Utah Lake islands are dead, but the controversy continues

Although the plan to dredge Utah Lake and build artificial islands for real estate development was squashed when the Utah Division of Forestry, Fire and State Lands found the plan unconstitutional, more controversy continues to rise to the surface. 

A rendering of what the dredged islands could have looked like.

A recent Salt Lake Tribune article exposed that the company perpetuating the proposal, Lake Restoration Solutions (LRS), nearly convinced Governor Cox to hold a news conference claiming that they had secured a significant federal loan for their project. However, emails and records reveal that the Environmental Protection Agency (EPA) had never invited LRS to apply for federal funds.

LRS was attempting to receive funding from the EPA through a program typically used for upgrading water treatment plants. LRS insisted to the public that their plan was for the health of Utah Lake, but many saw through the scheme as a thinly veiled real estate project. The company proposed building a city of up to 500,000 people on the lake, and experts, like BYU Professor Ben Abbott, were adamant that the islands would disrupt ongoing restoration efforts that are actually improving the health of the lake. LRS later lost a lawsuit attempting to silence Abbott.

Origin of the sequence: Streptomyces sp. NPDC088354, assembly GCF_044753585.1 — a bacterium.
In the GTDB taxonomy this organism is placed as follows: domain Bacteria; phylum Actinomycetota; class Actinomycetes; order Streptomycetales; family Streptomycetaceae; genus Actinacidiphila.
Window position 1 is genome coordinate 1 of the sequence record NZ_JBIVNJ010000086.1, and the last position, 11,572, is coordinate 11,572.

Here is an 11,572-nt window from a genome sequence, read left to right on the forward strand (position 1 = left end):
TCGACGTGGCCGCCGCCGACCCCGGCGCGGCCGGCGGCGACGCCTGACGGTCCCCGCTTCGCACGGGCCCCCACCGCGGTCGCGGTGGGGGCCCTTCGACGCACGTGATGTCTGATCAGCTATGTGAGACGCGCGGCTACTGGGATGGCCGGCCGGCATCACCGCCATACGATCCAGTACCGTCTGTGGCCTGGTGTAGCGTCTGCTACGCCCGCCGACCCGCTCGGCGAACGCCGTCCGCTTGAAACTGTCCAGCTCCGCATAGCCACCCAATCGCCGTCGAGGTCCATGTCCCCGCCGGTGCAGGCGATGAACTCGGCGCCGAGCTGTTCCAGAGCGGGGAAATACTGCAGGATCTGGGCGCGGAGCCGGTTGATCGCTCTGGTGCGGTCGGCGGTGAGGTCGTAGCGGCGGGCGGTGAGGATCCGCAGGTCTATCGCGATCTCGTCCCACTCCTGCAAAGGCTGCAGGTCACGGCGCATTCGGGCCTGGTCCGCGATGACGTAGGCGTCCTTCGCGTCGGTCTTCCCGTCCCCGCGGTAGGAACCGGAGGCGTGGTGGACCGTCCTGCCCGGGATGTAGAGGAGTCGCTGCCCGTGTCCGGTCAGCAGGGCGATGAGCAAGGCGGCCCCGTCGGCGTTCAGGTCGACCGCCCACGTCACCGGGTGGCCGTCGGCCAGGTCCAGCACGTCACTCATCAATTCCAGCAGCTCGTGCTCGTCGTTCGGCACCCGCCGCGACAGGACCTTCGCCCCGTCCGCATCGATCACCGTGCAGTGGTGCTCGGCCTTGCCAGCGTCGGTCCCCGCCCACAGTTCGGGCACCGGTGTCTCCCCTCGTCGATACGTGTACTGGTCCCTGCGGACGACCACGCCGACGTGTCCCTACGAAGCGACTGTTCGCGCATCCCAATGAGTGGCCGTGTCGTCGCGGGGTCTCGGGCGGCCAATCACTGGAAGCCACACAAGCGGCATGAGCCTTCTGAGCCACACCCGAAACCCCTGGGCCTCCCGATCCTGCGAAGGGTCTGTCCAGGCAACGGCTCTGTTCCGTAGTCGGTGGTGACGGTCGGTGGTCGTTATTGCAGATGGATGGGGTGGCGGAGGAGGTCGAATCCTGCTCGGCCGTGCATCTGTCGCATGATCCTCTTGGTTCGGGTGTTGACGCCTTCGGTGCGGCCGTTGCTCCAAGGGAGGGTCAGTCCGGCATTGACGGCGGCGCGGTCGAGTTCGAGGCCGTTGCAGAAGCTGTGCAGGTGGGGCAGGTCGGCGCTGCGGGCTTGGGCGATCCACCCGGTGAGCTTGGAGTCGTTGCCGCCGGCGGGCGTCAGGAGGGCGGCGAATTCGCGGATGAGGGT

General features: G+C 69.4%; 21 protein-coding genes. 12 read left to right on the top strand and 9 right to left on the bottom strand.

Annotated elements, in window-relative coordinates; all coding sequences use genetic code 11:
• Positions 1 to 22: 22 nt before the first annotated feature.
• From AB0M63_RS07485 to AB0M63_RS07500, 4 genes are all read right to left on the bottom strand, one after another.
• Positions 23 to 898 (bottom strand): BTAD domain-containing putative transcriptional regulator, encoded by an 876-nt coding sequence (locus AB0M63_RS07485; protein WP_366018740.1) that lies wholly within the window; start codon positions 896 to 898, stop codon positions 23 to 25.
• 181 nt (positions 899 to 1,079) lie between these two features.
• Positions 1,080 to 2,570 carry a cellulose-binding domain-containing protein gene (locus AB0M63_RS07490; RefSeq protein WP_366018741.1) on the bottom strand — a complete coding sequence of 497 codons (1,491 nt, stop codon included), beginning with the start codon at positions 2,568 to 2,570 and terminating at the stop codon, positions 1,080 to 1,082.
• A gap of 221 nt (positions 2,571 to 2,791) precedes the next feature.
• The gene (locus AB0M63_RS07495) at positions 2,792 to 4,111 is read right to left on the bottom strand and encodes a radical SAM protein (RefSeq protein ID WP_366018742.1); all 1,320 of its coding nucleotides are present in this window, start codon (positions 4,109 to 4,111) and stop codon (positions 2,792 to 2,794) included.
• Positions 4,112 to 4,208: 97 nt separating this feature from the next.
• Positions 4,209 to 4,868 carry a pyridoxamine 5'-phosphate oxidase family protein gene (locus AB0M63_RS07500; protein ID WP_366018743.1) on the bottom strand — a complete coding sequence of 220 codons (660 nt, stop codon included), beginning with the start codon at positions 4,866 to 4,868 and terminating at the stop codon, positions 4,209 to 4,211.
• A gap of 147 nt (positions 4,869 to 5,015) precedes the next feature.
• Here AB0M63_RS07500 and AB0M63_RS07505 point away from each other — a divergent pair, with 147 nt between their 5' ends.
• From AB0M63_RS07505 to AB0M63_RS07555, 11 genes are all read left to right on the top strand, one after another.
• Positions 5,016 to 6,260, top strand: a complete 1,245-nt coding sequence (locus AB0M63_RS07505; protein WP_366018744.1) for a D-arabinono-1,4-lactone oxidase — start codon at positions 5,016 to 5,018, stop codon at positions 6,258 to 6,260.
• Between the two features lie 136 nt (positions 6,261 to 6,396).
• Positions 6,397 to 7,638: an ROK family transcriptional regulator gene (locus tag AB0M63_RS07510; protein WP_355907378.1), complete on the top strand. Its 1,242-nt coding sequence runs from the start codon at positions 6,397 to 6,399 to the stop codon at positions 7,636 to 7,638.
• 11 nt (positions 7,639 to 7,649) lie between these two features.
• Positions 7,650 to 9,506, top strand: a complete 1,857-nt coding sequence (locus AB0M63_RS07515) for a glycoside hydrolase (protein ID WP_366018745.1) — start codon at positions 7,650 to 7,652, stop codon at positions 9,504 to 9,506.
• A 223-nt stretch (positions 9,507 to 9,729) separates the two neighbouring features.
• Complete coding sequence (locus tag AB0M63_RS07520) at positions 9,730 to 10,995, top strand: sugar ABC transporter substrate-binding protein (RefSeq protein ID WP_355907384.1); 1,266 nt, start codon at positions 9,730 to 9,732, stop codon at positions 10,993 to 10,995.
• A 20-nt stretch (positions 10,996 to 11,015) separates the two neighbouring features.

The proposal would have allocated about half of its 18,000 acres of islands to private development. The Lake is managed as public land, which ultimately saved it from this proposal. LRS was seeking nearly $1 billion in state and federal assistance for the project, meaning taxpayers would have been footing the bill for this disaster.

This is not the first funding controversy associate with the project. It was initially touted as privately funded, but later exposed that as much as $1 billion has already been pledged to purchase real estate that doesn’t, and might not ever, exist.

LRS ultimately dissolved and declared bankruptcy without receiving any federal assistance. Despite the project failing to get off the ground, the Tribune article highlights questions about the influence LRS had within the state government and the questionable actions taken to promote its project.

Find the Tribune article on the controversy here.

The Salt Lake Tribune created an interactive timeline of LRS’ proposal for Utah Lake.